I sure would like to see inside this trailer.

Click on image to see it larger.


  1. Anonymous7/17/2012

    So would I! The car is a '37 Nash---probably a Twin Ignition Ambassador 6 or 8 cylinder. Although the snapshot is not sharp, the trailer looks to be one of types covered in leatherette. Their survial rate is zilch since they required regular waxing and the roof fresh applications of aluminum paint or the trailer would decompose in a few years. Daniel---Cherokee, CA

    1. Daniel, Thanks for the information! Interesting that the trailer was covered in leatherette. There's an RV museum somewhere in I think Indiana. Wonder if they have one of these trailers?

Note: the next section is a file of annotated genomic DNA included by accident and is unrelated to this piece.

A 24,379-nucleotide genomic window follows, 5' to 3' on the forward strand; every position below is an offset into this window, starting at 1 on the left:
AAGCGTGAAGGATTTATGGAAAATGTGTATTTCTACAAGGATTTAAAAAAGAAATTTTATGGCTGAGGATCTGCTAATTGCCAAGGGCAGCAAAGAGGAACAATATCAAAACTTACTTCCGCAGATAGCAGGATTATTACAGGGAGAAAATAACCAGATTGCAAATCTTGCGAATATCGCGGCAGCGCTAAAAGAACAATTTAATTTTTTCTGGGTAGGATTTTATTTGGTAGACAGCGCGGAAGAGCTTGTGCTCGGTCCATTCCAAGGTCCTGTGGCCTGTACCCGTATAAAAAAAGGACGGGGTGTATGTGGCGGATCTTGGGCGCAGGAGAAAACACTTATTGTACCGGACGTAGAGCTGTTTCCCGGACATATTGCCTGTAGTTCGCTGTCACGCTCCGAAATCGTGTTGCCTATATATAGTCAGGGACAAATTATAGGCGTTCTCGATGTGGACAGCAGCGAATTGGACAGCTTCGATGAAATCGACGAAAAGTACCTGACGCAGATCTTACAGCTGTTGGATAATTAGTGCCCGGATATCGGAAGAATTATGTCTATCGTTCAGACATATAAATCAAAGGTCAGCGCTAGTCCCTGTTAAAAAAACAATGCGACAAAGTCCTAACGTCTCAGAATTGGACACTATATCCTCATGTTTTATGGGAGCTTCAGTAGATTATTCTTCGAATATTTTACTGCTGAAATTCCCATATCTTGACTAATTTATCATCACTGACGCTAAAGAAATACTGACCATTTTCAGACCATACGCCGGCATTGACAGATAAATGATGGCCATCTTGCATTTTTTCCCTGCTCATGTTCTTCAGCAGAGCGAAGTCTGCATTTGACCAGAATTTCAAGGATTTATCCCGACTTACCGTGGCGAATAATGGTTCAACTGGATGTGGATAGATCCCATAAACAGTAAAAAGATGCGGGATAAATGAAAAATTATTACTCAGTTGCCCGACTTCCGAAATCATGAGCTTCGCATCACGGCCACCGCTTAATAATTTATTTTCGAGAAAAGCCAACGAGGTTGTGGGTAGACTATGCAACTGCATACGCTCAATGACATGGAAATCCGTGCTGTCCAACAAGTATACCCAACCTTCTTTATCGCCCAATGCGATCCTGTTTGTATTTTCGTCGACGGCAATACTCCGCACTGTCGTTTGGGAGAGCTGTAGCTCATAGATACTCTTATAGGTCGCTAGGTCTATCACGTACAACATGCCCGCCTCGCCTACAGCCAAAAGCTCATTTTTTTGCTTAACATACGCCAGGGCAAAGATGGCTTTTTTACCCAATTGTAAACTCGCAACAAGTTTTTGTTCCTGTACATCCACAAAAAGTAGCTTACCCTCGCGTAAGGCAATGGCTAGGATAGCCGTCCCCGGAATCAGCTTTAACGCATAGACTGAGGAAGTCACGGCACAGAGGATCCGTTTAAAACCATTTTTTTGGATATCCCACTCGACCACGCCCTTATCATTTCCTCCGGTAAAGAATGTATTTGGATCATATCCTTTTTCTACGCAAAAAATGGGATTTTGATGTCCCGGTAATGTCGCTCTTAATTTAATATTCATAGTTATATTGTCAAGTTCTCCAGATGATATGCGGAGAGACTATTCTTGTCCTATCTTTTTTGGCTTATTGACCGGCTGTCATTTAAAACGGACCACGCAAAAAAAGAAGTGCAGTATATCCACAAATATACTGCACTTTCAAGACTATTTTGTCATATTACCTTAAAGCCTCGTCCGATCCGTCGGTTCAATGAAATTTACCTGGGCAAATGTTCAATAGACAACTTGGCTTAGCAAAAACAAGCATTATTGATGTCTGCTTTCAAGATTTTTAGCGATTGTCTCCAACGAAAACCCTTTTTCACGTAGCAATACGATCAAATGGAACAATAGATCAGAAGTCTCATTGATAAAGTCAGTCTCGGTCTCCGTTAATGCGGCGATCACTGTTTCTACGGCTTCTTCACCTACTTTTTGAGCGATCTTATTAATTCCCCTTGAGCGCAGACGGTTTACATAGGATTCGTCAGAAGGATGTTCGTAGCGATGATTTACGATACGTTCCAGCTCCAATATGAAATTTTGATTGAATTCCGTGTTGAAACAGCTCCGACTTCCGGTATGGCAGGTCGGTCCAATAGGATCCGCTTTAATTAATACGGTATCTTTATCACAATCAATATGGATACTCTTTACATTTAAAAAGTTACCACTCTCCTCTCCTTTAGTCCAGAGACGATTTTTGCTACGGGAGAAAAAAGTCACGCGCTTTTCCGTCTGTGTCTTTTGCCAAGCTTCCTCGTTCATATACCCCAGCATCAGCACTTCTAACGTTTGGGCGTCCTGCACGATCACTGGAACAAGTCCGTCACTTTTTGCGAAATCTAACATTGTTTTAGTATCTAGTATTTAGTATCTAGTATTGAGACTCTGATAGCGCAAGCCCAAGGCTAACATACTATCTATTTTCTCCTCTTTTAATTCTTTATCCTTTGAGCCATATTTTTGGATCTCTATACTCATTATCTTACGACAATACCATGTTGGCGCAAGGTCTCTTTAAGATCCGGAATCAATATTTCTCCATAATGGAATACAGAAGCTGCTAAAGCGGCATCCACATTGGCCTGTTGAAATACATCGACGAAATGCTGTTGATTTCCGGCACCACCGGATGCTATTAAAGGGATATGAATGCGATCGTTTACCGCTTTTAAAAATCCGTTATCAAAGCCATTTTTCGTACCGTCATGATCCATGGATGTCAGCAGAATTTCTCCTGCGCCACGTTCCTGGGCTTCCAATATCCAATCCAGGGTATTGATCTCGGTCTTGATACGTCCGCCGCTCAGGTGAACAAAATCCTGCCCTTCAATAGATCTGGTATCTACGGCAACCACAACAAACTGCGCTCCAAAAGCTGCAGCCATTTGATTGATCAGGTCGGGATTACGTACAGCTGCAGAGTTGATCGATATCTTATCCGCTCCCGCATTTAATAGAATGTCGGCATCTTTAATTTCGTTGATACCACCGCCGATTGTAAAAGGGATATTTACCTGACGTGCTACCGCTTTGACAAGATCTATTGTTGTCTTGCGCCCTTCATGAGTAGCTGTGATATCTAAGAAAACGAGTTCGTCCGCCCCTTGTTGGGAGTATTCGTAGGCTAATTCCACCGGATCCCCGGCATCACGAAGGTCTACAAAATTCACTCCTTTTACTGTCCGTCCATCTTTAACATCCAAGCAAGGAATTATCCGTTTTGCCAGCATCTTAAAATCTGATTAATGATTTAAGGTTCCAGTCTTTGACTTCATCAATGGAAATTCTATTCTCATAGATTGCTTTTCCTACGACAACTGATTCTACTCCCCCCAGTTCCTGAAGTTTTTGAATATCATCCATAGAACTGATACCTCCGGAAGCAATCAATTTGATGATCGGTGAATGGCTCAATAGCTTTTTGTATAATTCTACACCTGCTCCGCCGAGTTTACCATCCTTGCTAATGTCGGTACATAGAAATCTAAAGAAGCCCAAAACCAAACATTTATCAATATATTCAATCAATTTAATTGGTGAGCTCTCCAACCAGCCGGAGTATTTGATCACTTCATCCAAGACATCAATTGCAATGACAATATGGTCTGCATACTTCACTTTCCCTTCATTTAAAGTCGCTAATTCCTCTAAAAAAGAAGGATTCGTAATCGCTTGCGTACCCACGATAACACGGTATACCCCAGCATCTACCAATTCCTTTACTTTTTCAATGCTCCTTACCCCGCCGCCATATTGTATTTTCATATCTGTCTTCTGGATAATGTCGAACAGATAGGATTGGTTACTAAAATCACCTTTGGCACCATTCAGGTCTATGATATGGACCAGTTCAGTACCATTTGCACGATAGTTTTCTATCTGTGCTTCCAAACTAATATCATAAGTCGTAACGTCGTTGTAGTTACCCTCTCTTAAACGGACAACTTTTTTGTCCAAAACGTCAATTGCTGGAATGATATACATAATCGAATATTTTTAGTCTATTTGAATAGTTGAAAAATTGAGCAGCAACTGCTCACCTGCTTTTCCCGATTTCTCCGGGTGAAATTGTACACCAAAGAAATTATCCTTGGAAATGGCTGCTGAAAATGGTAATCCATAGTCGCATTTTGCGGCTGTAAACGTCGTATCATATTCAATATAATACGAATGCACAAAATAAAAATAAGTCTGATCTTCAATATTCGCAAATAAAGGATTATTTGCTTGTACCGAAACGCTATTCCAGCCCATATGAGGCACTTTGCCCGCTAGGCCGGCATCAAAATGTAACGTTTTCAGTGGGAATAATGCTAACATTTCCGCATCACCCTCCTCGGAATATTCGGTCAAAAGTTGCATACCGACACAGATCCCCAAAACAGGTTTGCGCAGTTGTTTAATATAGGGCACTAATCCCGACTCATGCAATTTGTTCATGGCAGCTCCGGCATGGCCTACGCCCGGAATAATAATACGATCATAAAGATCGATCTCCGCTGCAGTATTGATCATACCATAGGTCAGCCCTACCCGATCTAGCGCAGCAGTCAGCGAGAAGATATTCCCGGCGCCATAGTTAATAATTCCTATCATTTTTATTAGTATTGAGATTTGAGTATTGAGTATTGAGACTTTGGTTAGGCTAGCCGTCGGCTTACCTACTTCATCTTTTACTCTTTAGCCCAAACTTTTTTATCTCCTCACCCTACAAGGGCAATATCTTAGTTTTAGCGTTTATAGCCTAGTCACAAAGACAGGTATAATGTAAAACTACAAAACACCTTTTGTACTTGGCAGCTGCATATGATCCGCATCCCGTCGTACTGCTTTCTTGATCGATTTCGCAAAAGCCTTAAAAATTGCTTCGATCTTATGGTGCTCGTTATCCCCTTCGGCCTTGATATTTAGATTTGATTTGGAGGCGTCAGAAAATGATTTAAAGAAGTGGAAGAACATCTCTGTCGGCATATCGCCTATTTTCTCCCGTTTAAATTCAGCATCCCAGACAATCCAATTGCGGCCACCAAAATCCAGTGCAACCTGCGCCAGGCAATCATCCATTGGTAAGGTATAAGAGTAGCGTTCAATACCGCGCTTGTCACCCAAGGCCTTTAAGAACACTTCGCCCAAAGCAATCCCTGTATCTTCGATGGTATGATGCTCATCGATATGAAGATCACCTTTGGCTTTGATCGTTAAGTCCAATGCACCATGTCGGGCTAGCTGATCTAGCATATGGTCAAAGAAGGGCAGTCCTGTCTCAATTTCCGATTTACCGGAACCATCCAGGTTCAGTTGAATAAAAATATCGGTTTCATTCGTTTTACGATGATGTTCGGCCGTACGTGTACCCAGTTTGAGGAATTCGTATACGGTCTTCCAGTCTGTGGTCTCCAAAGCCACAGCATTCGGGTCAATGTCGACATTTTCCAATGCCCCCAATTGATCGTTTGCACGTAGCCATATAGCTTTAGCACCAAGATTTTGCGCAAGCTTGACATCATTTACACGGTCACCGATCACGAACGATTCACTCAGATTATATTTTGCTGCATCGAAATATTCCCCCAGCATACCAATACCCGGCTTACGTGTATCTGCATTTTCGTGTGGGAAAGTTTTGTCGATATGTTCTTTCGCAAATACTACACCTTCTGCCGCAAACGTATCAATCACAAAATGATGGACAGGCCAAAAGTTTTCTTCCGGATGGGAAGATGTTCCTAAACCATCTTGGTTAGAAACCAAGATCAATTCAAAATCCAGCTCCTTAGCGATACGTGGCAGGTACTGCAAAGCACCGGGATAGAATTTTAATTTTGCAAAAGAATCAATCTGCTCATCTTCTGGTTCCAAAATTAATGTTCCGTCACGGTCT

2. Anonymous7/23/2012

    Not an exact one, although I've seen a vintage photo of a very similar or exactly the same trailer. There were hundreds of manufacturers in the 1936-7 trailer boom years. The museum does have a 1935 Covered Wagon brand leatherette trailer:


    I'm not sure why leatherette was used---I suspect a lighter sub wall could be used if the outside was covered in (relatively) waterproof leatherette. The museum also has a trailer made of Masonite---another popular trailer material of the 1930s, mostly because it was cheap and somewhat waterproof.

    I haven't been to the museum, but I think their research library would interest me most of all.

    Daniel---Cherokee, CA